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Ever noticed how travel can make you enthusiastic about activities you’d be unwilling do at home? Like standing in line for a museum or joining a noisy crowd at a festival? Maybe it’s because diving into the culture of a place is one of the best ways to discover it — and for creating memories that will linger long after the jetlag fades.

You probably already know that March 17 is Saint Patrick’s Day, so we’ve rounded up five other unforgettable experiences taking place around the world this month. Get your calendars out and start planning your next trip — these are the best reasons to travel in March.

Holi, India (March 1-2)

Also known as the Festival of Color, people across the subcontinent celebrate by flinging powdered dye and water at each other, and smearing each other’s faces with paint. It’s wild, fun and insanely Instagrammable, but take your phone or camera out at your peril since you’ll be dodging super soakers and water balloons non-stop. Be aware that Holi does have a darker side too: it’s a time when codes of conduct are relaxed, many people become inebriated and sexual harassment is common. For that reason, it’s best to avoid public areas in major cities and go to a ticketed or reputable event where you can relax and join in the technicolor water fight.

Sydney Gay and Lesbian Mardi Gras Parade, Sydney (March 3)

Australia’s LGBTQI community has a lot to celebrate this year—a marriage equality bill was recently passed, just in time for the 40th anniversary of the Sydney Gay and Lesbian Mardi Gras. What started as an activist march in the wake of 1978’s Stonewall Riots has now become a two-week-long pride festival culminating in a massive parade. This year an estimated 300,000 people will be cheering on 200 floats, including the 78ers float carrying original marchers from the first Mardi Gras. Join the spectators lining the street for the parade and then prepare to party — this is one of the biggest nights of the year in Sydney.

Image by Lisa Maree Williams via Getty Images
Image by Lisa Maree Williams via Getty Images

Nuit Blanche, Montreal (March 3)

This all-night arts festival began in Paris in 2001 and has since been adopted by a number of cities around the world. In Montreal it’s the best attended single-day event in the city, drawing 300,000 culture vultures out into a frigid winter’s night. From 6pm to 6am (and sometimes even later) there are hundreds of cultural activities taking place downtown, the vast majority of which are free. The Metro stays open late especially for the event, with some train stations even hosting music and dancing. Activities run the gamut from winter sports and art exhibits to film screenings and concerts, making this the classiest all-nighter you’ve ever pulled.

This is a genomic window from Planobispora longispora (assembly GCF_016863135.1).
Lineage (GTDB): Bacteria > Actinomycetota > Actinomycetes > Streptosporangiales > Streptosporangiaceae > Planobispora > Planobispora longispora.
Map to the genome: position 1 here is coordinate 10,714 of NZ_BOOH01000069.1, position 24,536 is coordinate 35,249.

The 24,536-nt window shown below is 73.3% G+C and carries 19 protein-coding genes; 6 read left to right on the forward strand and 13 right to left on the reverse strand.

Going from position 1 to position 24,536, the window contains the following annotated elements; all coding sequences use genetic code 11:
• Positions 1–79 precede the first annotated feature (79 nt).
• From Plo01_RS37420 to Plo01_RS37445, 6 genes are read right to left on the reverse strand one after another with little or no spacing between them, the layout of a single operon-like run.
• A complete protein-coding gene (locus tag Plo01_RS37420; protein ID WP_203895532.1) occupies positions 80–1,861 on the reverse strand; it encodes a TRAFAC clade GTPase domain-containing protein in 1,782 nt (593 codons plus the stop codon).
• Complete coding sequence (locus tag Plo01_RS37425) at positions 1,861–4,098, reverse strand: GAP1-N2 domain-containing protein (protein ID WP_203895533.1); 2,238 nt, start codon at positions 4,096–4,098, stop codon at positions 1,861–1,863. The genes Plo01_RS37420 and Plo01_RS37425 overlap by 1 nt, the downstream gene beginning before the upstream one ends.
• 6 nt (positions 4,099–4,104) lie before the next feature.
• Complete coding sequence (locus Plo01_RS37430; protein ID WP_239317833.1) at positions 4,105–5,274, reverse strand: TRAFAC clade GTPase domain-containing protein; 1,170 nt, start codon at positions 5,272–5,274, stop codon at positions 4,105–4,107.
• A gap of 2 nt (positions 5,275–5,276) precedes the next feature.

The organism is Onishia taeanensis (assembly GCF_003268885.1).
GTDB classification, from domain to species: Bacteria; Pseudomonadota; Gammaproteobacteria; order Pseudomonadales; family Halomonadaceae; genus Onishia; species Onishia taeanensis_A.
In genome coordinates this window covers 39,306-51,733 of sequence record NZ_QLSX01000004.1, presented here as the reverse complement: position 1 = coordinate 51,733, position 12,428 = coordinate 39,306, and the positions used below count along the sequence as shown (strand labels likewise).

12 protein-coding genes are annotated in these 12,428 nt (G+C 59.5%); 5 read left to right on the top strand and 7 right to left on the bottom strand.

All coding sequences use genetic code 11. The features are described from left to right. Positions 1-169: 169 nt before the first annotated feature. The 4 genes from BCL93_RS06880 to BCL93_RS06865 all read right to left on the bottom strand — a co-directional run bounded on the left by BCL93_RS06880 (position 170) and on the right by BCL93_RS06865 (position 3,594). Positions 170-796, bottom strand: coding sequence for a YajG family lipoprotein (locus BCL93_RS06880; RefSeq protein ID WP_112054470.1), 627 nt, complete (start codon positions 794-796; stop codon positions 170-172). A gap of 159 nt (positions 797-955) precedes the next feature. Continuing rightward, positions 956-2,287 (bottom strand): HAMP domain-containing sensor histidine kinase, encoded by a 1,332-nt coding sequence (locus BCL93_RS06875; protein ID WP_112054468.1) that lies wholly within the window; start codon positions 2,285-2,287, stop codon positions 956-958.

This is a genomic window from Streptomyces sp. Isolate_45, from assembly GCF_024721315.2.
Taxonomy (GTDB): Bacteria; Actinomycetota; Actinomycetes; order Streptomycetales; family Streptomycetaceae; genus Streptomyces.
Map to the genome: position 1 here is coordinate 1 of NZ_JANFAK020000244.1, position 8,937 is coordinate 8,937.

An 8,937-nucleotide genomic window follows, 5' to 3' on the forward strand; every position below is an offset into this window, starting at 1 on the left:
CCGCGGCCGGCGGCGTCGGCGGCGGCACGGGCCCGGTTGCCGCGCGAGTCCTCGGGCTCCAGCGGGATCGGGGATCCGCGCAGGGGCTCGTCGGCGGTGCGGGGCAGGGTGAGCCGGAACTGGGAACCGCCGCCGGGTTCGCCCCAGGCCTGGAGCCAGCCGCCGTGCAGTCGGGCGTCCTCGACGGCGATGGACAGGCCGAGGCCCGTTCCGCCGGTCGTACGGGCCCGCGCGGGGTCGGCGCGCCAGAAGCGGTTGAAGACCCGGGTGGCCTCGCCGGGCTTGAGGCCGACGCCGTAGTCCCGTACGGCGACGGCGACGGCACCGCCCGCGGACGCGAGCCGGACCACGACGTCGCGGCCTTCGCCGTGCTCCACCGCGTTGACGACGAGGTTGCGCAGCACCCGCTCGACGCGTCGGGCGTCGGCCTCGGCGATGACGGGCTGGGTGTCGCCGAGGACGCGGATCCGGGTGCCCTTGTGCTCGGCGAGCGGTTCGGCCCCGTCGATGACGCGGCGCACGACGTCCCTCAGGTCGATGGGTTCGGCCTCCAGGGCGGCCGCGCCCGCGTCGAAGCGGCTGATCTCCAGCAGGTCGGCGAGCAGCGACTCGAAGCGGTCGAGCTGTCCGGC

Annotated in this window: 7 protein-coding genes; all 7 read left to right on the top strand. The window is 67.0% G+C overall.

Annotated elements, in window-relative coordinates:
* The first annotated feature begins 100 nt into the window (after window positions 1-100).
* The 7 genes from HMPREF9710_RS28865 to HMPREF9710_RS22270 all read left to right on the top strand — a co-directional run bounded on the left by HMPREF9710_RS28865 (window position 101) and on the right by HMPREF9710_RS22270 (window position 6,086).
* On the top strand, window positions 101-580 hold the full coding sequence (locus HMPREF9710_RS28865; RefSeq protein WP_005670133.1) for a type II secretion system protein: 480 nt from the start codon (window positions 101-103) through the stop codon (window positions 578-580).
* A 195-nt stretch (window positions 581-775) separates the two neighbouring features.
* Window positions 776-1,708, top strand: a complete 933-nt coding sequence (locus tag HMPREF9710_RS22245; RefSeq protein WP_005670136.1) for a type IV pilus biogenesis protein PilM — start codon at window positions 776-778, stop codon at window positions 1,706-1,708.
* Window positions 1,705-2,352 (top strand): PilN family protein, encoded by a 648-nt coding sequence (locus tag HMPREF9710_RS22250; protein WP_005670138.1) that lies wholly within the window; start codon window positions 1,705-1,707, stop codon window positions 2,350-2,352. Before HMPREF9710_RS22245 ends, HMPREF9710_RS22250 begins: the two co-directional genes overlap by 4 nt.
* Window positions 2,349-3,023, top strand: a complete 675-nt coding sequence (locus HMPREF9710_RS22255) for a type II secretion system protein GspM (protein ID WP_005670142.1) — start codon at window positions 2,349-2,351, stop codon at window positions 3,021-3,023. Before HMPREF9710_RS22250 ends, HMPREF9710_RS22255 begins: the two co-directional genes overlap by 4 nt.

Image by Benoit Rousseau via Facebook

Las Fallas, Valencia (March 15-19)

Valencians party for two weeks in the lead up to Las Fallas in which hundreds of “fallas”— large-scale, satirical wooden effigies — pop up around the city overnight. Fireworks are another hallmark of the festival; there are two pyrotechnics displays every day (afternoon and evening), plus a bunch of unofficial events like paella contests, bull-fights, concerts and street fairs. Everything builds to a fever pitch on the final night when the painstakingly detailed fallas sculptures are set alight. That is, all except one. Chosen by popular vote, a single figure survives the flames to live out its days in the Fallas Museum.

The “Fallas” is the name of the local holidays in Valencia, but also is the name of the Monument shown in every street of the city, from the 16th to 19th March. Monuments originally made in cardboard and wood, are now built in polystyrene and can have up to 30 m. high.
The “Fallas” is the name of the local holidays in Valencia, but also is the name of the Monument shown in every street of the city, from the 16th to 19th March. Monuments originally made in cardboard and wood, are now built in polystyrene and can have up to 30 m. high.

Art Basel Hong Kong (March 29-31)

Nearly 250 galleries will be showing at Art Basel Hong Kong, the Asian edition of the blockbuster contemporary art fair which also takes place in Basel and Miami. You can get tickets to the show for as little as HKD$200 (around USD $25) to see work from up-and-comers as well as more established names like Japanese pop-artist Takashi Murakami. It’s a little harder to get into the celebrity-studded parties that accompany any Art Basel. Many are invite-only but you can buy your way into some of them by splurging on a VIP fair ticket, which will set you back a cool HKD $2,280 (around USD $290).

Image by studioEAST via Getty Images
Image by studioEAST via Getty Images

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